If the music feels contrived to him, he’ll pass on it and try something else!!!!
    Keep in mind, this is a 92 year old man I am writing about!!!!

    My father is a WWll veteran, who was stationed in Guam, attached to the marines. He would play that 1919 Gibson guitar to try and cheer up the troops on some small amounts of leave time. This was the only time the troops had to try and calm their shattered, shell shocked nerves, by drinking a little ill-gotten beer, smoking some local marijuana, and singing along with my father and his Gibson guitar.

    His immigrant father bought him that 1919 Gibson guitar from a pawn shop in NYC around the year of 1934.  This beautiful Gibson guitar was unfortunately lost in a flood in the early 1970’s, when the Rahway River that was across the way, overflowed and flooded our Cranford home (3X!!!!).

    Today, my 92 year old father is my direct next door neighbor, who I am now a full time caretaker of. I have, over the years, little by little, picked up whatever slack was needed for him to continue to function at adjusted, maximum independence. This said slack (if you will) has now become almost all consuming for me, and at times, very difficult for me to deal with. But no matter what his needs are, or will become, I will always be there for him, and have his back, to the very end of his wonderful and beautiful existence on this planet. The same way he had my back from the second I was born, to this very day.

    This man, who is still incredibly vibrant, goes to many concerts and Jazz shows with me, and he absolutely loves Thai food, 92, Thai food, go figure. He has a great sense of humor, and is always making jokes about his declining physical and mental abilities. He eats more than me, and wants to go out and party more than me!!! He is simply in the business of living, not dying. In the words of the great Bob Dylan… “your either busy living, or your busy dying”.

    My father is a beacon, and a beautiful example to me, and anyone who meets him, of a man truly living life, and not letting life live him!!!!

    The life lessons I have learned from him are incalculable. He is truly my best friend and confidant, who unconditionally loves me for who I am. So, with what I have been fielding from what life has been throwing my way lately, I don't really know what I would have done without him as my closest friend.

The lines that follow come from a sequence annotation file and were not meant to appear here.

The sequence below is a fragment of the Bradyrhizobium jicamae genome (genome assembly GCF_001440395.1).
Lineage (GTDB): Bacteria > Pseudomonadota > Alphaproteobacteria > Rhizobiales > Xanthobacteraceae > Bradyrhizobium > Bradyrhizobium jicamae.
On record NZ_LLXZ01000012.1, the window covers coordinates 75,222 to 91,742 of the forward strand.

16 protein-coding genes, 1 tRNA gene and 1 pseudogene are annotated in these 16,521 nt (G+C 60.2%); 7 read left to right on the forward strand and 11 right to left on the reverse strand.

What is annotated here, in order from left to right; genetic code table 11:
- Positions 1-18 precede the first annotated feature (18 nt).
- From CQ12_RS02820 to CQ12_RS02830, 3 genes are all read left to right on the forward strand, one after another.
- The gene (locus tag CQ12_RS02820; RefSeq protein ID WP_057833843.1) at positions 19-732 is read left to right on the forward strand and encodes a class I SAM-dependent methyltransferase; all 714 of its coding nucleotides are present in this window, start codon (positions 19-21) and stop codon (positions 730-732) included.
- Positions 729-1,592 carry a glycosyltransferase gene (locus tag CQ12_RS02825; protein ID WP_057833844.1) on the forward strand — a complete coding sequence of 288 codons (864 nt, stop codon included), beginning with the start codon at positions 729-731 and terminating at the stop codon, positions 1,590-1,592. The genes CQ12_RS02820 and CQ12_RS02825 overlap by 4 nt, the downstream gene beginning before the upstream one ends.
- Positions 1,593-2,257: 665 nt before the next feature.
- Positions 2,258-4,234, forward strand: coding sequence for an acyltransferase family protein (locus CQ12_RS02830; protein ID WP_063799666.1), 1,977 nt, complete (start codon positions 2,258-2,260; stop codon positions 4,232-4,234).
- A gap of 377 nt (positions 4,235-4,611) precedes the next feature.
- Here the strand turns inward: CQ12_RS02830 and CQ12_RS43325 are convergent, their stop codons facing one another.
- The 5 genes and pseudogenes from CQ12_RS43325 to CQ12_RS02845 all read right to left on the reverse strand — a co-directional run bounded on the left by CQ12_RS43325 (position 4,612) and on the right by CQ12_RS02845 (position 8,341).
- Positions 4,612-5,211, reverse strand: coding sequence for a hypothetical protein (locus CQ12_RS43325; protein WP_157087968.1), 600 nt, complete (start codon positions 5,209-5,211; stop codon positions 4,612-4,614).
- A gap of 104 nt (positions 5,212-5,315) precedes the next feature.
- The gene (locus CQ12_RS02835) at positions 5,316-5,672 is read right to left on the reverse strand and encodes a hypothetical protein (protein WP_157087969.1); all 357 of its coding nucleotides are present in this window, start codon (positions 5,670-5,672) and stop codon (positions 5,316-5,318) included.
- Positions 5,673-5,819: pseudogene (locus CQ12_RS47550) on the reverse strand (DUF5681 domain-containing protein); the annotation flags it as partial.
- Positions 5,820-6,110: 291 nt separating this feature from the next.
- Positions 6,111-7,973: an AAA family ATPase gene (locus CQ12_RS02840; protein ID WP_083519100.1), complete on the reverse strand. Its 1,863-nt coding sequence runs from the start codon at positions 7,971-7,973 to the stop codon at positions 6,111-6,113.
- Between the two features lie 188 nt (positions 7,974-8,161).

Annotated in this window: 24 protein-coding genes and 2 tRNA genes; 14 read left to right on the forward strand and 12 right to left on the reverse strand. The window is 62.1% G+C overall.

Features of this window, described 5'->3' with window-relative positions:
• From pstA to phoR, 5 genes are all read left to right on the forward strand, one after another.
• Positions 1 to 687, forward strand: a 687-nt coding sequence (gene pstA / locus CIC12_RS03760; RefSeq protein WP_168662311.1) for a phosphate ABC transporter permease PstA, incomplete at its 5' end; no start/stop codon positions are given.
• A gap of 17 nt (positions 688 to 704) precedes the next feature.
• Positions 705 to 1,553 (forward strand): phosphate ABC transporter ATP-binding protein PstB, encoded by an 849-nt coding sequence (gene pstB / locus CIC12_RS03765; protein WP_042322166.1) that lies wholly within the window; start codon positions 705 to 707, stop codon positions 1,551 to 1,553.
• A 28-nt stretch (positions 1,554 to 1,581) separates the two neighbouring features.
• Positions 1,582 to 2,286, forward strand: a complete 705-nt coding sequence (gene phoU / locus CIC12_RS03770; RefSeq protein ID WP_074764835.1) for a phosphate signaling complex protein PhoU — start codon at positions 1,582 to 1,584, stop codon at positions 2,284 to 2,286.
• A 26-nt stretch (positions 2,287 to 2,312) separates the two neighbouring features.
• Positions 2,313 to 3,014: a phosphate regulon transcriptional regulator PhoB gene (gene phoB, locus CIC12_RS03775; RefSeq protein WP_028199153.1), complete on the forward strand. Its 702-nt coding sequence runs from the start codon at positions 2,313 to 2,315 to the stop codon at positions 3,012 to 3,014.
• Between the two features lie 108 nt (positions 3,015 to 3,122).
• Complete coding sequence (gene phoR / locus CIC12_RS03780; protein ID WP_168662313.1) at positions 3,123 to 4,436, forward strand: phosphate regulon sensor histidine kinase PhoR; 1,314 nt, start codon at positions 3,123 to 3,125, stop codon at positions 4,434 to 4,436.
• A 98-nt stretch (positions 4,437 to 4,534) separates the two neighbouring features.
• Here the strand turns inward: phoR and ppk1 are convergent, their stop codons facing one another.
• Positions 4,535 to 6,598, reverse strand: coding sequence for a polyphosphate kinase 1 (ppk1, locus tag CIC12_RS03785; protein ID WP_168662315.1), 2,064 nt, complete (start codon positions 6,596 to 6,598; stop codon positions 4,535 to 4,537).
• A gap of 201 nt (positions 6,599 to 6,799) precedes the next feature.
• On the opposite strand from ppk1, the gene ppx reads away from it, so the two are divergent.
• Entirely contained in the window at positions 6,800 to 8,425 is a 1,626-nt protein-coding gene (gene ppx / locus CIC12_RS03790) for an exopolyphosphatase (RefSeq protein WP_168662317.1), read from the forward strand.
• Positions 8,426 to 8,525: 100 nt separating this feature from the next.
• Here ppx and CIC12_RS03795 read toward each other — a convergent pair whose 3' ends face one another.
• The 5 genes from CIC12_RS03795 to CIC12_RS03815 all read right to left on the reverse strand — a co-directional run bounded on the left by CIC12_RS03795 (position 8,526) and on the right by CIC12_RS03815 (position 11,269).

My mother was also a very talented singer, actor, cook, and the proverbial ‘hostess with the mostess’. She thrived on entertaining, and making people happy with her food. She would lay out a feast of incredible food on Easter, Thanksgiving and Christmas... that words simply fall short in describing!!!! God rest her soul, I miss her every day, but she will live eternally in my being!! I am a lot more like my mother than I realize, or maybe want to realize, but have found the love in it all. I embody most of her good traits, and yes, some of the not so good!!! The same holds true for me with my father’s good and bad traits, though I have learned to dial the bad traits back to minimum, to zero. I am definitely not the offspring of the milkman!!!! Wow, milkman!!!!

    I was a very fortunate child growing up where I did, and the way in which I did, in the 1960’s, and 70’s. The unconventional, yet rich, on so many levels, ways in which I grew up, have shaped (in a deep way) who I am, how I love, and the things I find deep joy in, to this day!

    It was all of those rich experiences from my loving, and passionate parents, that have taught me what pure love, devotion, dedication, hard work, and joy; looks, sounds, smells, and tastes like.

    These are the memories I choose to hold on to... the not so good, other’s?
    I choose to let go forever.
    These are the very memories that are etched in my heart and soul forever, and will continue to shape who I am, for the time I have left, to REALLY live my life out, on this wonderful planet, with pure love and pure joy.

    With eternal love, devotion, and appreciation for the interconnected web of life!

    May it be so,

    Brian James Foti